Exploration of Hydrocarbons

  • Created by: Maria5
  • Created on: 28-05-17 16:09

Seismic Reflection Surveys (geophysical exploratio

Can be land based or ship based

  • Artificial seismic waves are generate by explosions or vibrations on land and by air guns in water
  • The seisic waves travel into the Earth and are reflected at layer boundariers within sedimentary sequences
  • The reflected waves travel back up to the surface where they are detected by an array or recievers (geophones on land and hydrophones at sea). Their location is accurately pinpointed using GPS. Offsure seismic surveys are particulary efficent as as a large number of hydrophones can be towed behind a ship (a ships path is also not restricted like vibrotrucks are on land)
  • The time taken for the reflected waves to arrive back at the recievers is called the travel time. This can be used to calcute the depth at the reflective layer. The data is used to plot a seismic profile whihc show the subsurface layering and can be interpreted to identify potential traps
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Gravity Surveys (geophysical exploration technique

Can be land or airborne - are useful for exploration for oil, natural gas and metals

  • A gravimeter measures small variations in the Earth's gravitational field strength. The units of measurment are milligals (mGal)
  • Gravimeters can be mounted in road vehicles, helicopters or planes, allowing rapid coverage of large areas. Survey points are located using GPS
  • The gravity data is corrected for the affects of latidude, altitude and topography leaving the variations resulting from the underlying rock types
  • Maps are plotted with lines joining points of equal gravitational field strenght and anomalies can then be identifed. A gravity anomaly is a departure from the normal value
  • A positive gravity anomaly result from excess mass - this may be due to the presence of a n anticline or an uplifted block bounded by faults, which could be potential trap structures
  • A negative gravity anomaly results from a defecit of mass. This may be due to the presence of a low-density salt dome. In this case the exploration target would be around the edge of the saltdome
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Exploration Drilling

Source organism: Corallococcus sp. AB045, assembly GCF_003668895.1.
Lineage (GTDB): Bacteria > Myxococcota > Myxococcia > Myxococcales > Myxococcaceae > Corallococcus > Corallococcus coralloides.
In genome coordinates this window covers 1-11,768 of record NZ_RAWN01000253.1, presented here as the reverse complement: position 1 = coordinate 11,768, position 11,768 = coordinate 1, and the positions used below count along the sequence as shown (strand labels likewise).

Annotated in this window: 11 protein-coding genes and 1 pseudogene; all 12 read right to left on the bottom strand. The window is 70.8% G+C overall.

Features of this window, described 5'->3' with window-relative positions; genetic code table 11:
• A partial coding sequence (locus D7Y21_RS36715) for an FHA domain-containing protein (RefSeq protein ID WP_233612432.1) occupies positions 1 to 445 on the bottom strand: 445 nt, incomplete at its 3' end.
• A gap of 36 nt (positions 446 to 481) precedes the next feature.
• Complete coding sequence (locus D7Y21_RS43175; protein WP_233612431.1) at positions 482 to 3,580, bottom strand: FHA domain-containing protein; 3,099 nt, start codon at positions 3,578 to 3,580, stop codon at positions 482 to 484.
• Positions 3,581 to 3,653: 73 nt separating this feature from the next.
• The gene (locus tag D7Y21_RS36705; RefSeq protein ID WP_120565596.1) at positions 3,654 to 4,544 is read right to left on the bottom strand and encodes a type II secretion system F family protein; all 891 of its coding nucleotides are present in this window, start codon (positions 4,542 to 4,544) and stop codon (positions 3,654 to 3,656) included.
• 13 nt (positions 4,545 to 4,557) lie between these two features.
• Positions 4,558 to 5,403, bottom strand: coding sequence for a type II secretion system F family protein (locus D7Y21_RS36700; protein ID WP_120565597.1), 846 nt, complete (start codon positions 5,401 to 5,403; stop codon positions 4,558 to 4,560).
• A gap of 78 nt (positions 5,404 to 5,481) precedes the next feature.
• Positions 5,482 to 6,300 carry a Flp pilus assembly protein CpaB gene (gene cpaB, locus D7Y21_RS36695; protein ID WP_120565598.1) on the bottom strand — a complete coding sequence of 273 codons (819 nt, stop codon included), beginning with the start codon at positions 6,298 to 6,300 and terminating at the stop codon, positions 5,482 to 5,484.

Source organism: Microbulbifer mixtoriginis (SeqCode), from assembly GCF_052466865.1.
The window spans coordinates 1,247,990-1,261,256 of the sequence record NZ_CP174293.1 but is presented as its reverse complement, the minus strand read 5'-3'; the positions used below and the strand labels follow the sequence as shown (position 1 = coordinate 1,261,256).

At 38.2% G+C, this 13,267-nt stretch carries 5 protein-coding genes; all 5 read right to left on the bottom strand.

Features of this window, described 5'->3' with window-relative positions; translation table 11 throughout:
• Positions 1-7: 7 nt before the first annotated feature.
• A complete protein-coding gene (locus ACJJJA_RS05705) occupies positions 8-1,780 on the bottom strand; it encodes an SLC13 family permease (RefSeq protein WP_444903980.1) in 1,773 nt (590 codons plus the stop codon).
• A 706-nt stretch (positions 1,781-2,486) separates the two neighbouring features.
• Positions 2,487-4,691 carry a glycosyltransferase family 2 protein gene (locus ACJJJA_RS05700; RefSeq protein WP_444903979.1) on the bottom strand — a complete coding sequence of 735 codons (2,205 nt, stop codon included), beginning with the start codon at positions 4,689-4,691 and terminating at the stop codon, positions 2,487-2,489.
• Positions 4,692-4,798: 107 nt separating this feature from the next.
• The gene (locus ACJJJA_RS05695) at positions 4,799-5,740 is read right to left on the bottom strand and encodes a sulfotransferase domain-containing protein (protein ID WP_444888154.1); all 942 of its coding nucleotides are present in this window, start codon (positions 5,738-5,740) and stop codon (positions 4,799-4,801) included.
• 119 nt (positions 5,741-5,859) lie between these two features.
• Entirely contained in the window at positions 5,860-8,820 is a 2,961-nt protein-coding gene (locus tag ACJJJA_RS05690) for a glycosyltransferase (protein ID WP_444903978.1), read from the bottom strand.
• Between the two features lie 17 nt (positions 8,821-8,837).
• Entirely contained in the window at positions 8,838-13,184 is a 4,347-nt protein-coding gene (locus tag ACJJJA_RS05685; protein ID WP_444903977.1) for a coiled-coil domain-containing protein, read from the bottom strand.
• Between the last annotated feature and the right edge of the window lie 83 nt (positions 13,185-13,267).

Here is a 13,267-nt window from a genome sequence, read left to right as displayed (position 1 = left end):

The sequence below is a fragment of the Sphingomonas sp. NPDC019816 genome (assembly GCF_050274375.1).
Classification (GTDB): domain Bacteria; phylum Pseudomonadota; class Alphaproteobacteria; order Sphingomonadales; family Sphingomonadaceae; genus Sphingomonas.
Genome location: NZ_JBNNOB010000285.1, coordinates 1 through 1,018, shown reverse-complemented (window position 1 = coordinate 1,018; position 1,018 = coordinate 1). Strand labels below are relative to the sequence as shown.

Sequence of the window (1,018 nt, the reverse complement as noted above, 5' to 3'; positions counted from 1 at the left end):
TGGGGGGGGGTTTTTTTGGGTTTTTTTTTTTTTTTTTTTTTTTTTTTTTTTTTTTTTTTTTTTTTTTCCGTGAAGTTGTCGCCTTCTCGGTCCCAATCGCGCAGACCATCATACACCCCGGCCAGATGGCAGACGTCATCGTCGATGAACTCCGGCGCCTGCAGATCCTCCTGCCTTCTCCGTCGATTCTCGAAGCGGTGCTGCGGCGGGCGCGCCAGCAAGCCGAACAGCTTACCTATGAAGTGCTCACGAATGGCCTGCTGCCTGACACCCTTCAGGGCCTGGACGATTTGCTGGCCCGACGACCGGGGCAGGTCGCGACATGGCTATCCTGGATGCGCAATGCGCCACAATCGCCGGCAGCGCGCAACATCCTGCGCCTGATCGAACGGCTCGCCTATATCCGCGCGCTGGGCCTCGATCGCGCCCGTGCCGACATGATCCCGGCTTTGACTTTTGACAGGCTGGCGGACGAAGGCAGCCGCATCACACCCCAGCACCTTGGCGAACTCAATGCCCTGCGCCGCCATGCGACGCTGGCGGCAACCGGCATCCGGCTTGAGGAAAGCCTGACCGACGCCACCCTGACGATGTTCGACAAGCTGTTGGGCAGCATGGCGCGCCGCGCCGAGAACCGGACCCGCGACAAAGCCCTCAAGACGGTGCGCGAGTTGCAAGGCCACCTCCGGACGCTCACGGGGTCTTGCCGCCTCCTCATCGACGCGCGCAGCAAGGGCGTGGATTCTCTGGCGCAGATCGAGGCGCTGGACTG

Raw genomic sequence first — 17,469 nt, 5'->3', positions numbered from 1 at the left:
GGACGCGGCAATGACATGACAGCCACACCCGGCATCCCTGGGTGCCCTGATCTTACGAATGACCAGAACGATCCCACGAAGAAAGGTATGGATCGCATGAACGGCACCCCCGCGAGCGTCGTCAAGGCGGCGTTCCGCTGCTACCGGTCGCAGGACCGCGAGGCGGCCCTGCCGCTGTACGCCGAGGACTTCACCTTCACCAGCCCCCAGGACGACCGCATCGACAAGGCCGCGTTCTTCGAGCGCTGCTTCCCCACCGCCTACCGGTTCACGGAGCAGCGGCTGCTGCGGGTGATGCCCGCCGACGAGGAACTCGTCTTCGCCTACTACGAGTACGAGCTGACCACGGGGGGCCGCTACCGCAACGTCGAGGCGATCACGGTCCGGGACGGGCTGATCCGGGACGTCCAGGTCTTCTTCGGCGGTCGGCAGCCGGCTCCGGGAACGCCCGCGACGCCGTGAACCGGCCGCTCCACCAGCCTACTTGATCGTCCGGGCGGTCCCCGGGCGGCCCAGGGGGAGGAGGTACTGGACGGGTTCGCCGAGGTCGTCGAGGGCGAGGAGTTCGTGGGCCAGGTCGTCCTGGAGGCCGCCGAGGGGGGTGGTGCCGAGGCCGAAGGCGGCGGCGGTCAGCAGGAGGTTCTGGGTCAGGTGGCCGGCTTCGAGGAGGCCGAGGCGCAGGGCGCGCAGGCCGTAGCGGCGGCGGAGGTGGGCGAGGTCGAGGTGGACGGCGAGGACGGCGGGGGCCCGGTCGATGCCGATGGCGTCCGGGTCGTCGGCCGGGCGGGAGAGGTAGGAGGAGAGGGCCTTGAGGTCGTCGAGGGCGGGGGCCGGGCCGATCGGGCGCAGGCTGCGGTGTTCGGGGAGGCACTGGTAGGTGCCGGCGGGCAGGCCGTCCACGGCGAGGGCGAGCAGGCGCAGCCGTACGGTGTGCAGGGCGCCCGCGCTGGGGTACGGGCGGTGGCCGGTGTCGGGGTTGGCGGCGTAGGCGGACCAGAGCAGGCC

• When potential oil and natural gas traps have been located, exploration drilling is then carried out. 
  • Holes are drilled with cylindrical drill bits studded with diamonds.
  • The rotating drill bit is cooled and lubricated by drilling mud containing the mineral barite to make it dense enough to reach the bottom of the hole.
  • Millimetre sized rock chips or a continous core can be recovered from teh hole. Recovering continous rock core is very expensive so this is only done at critical depths.
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Mud Logging (Exploration drilling)

  • Rock Chips are brought up to the surface in the drilling mud
  • These are sieved from mud, washed and examined under a microscope by geologists called mud loggers
  • Mud loggers identify the rock types and microfossils present at different depths down the hole
  • This allows them to build up a picture of the changing rock types down the hole and to correlate the geology between the boreholes
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Down-hole Logging (Exploration logging)

It is possible to mount geophysical instruments on a sonde. The sonde is passed down the drill hole on a cable called wireline. The sonde then records data as it is slowly pulled up from the bottom of the hole.

Measurements include:

  • Porosity (the higher the porosity the higher the possible oil and natural gas content of a reservoir rock)
  • Gamma ray spectroscopy - this counts the gama rays emitted from rocks as a result of natural radioacttive decay (potential source rocks such as black oil shales and musdtones give a high gamma ray count)
  • Resistivity - this measures the resistance of the rock to the flow of electricity. Water is the main conductor present in rocks and gives a low resistance (the presence of hydrocarbons results in a very high resistance)
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